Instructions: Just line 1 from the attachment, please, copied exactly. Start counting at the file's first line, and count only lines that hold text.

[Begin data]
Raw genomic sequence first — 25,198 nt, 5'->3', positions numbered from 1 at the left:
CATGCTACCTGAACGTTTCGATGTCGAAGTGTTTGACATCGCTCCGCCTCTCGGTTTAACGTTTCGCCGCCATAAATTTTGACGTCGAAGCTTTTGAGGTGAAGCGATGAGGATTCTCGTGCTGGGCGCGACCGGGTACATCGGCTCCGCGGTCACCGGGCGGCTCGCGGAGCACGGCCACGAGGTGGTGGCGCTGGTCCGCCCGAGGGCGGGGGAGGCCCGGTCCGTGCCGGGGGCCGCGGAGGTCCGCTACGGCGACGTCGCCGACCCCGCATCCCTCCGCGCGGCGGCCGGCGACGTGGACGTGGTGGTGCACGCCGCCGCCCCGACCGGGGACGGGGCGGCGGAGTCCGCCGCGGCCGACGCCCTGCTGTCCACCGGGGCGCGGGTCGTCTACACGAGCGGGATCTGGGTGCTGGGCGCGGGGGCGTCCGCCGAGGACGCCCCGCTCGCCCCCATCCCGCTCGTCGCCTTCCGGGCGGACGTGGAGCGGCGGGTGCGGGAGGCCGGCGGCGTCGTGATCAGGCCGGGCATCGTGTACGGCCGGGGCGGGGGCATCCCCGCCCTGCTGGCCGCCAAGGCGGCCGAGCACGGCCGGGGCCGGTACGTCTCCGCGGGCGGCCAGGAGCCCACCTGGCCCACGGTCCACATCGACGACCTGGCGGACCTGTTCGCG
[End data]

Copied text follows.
Raw genomic sequence first — 25,198 nt, 5'->3', positions numbered from 1 at the left: